Despite continued trade talks with China, the federal government continues to aggressively pursue efforts to prevent and hold Chinese companies accountable for trade secret theft and economic espionage. As described below, in the last month alone, the U.S. Government has taken three very decisive actions in combating the threat.

  1. The Senate Judiciary Subcommittee announced the creation of a subcommittee on Intellectual Property. The subcommittee will focus, among other intellectual property matters, on the theft of trade secrets by state supported actors such as China. According to Chris Coons (Ranking Member of the subcommittee), one of the major challenges for the U.S.’s intellectual property system in recent years is “rampant theft from state actors like China,” which among other issues is “causing our nation’s economy to lose billions of dollars annually and threaten our country’s long-term technological dominance.”
  2. Lawmakers continue to scrutinize Huawei, which was charged with stealing trade secrets from T-Mobile. Two members of the new IP subcommittee, John Cornyn and Ben Sasse, joined several other senators  in sending a letter to the U.S. Departments of Energy and Homeland Security, expressing “concern over the national security threat” posed by Huawei solar inverters to U.S. electrical systems and infrastructure. The senators believe that due to the vulnerability of American energy systems to cyberattacks, the federal government should “consider a ban on the use of Huawei inverters in the United States and work with state and local regulators to raise awareness and mitigate potential threats.” This is in addition to Congress’s recent ban of Huawei from the U.S. telecommunications equipment market due to concerns with the company’s links to China’s intelligence services.
  3. Earlier this month, two individuals, Xiaorong You and Liu Xiangchen, were indicted for conspiracy to steal trade secrets worth more than $119 million. The indictment alleges that You stole trade secrets relating to BPA-free coatings for beverage cans from two American companies where she was employed. You allegedly conspired to provide stolen information to a Chinese company, in exchange for payment, and an ownership stake in a new Chinese company that would own and use the trade secrets. Liu also allegedly agreed to help You obtain awards sponsored by the Chinese government to “induce individuals with advanced technical education, training, and experience residing in Western countries to return or move to China and use their expertise to promote China’s economic and technological development.” You is alleged to have carried out the conspiracy through numerous overt acts. These include photographing trade secrets on one employer’s computer screen, photographing equipment in her other employer’s secure and restricted laboratories, and transferring the stolen trade secrets from both companies to an external hard drive and her Google Drive account.

These preemptive and enforcement actions by Congress and the Department of Justice are indicative of the U.S.’s continually increasing efforts to protect the trade secrets of American companies from overseas threats, namely China.

In West Virginia, legislators are moving forward a bill that would criminalize trade secret theft. On February 26th 2019, the West Virginia House of Delegates passed H.B. 2014 with a 98-1 approval that would create criminal penalties for stealing trade secret or other intellectual property. The bill is now headed to the West Virginia Senate where President Mitch Carmichael has already indicated he approves and plans to move it forward. Legislators are hoping to drive tech and corporate investment in West Virginia by imposing more stringent protections for trade secrets and according to Senate President Carmichael, “[t]his bill would make sure [these companies] are protected” from intellectual property theft. If passed, the bill would apply to violations occurring after July 1st and could make West Virginia an attractive forum for companies looking to protect valuable intellectual property assets.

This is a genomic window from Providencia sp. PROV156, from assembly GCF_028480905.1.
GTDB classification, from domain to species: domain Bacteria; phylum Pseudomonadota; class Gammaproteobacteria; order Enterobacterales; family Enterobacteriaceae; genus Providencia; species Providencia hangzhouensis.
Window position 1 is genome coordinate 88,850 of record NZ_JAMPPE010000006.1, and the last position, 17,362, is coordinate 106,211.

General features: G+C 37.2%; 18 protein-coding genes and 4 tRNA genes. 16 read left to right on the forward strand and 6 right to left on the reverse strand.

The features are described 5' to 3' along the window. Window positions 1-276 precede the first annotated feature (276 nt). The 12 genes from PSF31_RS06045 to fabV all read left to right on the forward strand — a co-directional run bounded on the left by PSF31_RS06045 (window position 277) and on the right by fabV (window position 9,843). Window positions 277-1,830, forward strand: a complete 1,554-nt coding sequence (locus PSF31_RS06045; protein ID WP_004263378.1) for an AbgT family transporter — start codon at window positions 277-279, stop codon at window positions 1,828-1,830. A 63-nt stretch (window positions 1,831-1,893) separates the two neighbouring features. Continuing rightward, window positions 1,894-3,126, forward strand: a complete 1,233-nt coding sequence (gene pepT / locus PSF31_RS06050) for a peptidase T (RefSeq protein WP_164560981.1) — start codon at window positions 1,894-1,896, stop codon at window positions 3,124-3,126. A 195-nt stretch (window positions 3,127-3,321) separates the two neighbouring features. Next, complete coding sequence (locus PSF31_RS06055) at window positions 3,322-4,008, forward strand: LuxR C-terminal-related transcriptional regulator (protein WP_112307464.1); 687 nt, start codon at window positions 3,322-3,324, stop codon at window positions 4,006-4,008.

Applying the trade secret label to diversity initiatives is growing in popularity in recent years.

This issue has arisen in the context of public records requests, as companies with government contracts are subject to the Labor Department’s anti-discrimination arm and are required to provide diversity information in the form of EEO-1 reports. Several companies have argued that detailed, government mandated figures on the number of women and people of color they employ is not only confidential but warrants trade secret protection because releasing these numbers to the public would give rival competitors an opportunity to steal the company’s hiring initiatives, recruit its diverse employees away, or be used against it in litigation. Some people have pushed back on this effort, arguing that this is nothing more than a new tactic for companies “to hide gender and race disparities and interfere with the advancement of civil rights law and workplace equity.”

This argument has also arisen in the context of more traditional employment disputes. As discussed in an earlier blog post on this issue, just last year, IBM sued its former chief diversity officer on the basis that she would take confidential data on its diversity initiatives and strategies with her to Microsoft. This case was ultimately settled out of court, meaning courts have yet to weigh in on this issue. Time will tell whether this argument will survive court scrutiny.